const foo = (this.props.route) ? this.props.route.foo : this.props.foo;
    return (
      <h1>
        Index - {foo}
      </h1>
    );
  }
}

var routes = (
  <Route path="/" foo="bar" component={Index}/>
);

Or your could do it this way:

export const Index = ({foo, route}) => {
  const content = (foo) ? foo : (route) ? route.foo : 'No content found!';
  return <h1>{content}</h1>
};

answered 2 years ago cgenco #18

Here's the cleanest solution I've come up with (React Router v4):

<Route
  path="/"
  component={props => <MyComponent {...props} foo="lol" />}
/>

MyComponent still has props.match and props.location, and has props.foo === "lol".

answered 1 year ago Daniel Reina #19

This is the solution from Rajesh, without the inconvenient commented by yuji, and updated for React Router 4.

The code would be like this:

<Route path="comments" render={(props) => <Comments myProp="value" {...props}/>}/>

Note that I use render instead of component. The reason is to avoid undesired remounting. I also pass the props to that method, and I use the same props on the Comments component with the object spread operator (ES7 proposal).

answered 1 year ago Chris #20

React Router v 4 solution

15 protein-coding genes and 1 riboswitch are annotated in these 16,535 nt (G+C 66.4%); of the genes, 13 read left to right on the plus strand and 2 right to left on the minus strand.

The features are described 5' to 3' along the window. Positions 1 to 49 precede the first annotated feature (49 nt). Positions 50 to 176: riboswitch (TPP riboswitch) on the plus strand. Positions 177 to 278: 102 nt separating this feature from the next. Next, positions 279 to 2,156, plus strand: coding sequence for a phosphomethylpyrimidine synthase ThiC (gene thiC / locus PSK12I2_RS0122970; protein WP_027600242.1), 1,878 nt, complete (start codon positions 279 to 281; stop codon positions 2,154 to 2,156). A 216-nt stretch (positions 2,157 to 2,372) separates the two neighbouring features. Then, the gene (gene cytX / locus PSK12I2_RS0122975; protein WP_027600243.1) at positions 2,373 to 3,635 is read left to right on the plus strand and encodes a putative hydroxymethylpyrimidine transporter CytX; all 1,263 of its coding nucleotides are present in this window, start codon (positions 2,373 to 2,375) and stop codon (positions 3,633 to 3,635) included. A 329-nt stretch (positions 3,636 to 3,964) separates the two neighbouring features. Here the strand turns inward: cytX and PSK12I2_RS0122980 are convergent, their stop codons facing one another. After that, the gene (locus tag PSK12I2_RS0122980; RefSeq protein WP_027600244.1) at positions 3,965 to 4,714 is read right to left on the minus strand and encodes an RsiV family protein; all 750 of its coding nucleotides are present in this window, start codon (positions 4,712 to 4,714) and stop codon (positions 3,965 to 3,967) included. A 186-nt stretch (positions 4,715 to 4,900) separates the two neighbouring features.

I stumbled upon this question earlier today, and here is the pattern I use. Hopefully this is useful to anyone looking for a more current solution.

I'm not sure if this is the best solution, but this is my current pattern for this. I have typically have a Core directory where I keep my commonly used components with their relevant configurations (loaders, modals, etc), and I include a file like this:

import React from 'react'
import { Route } from 'react-router-dom'

const getLocationAwareComponent = (component) => (props) => (
  <Route render={(routeProps) => React.createElement(component, 
{...routeProps, ...props})}/>
)

export default getLocationAwareComponent

Then, in the file in question, I'll do the following:

import React from 'react'
import someComponent from 'components/SomeComponent'
import { getLocationAwareComponent } from 'components/Core/getLocationAwareComponent'
const SomeComponent = getLocationAwareComponent(someComponent)

// in render method:
<SomeComponent someProp={value} />

You'll notice I import the default export of my component as humble camel-case, which lets me name the new, location-aware component in CamelCase so I can use it normally. Other than the additional import line and the assignment line, the component behaves as expected and receives all its props normally, with the addition of all the route props. Thus, I can happily redirect from component lifecycle methods with this.props.history.push(), check the location, etc.

Hope this helps!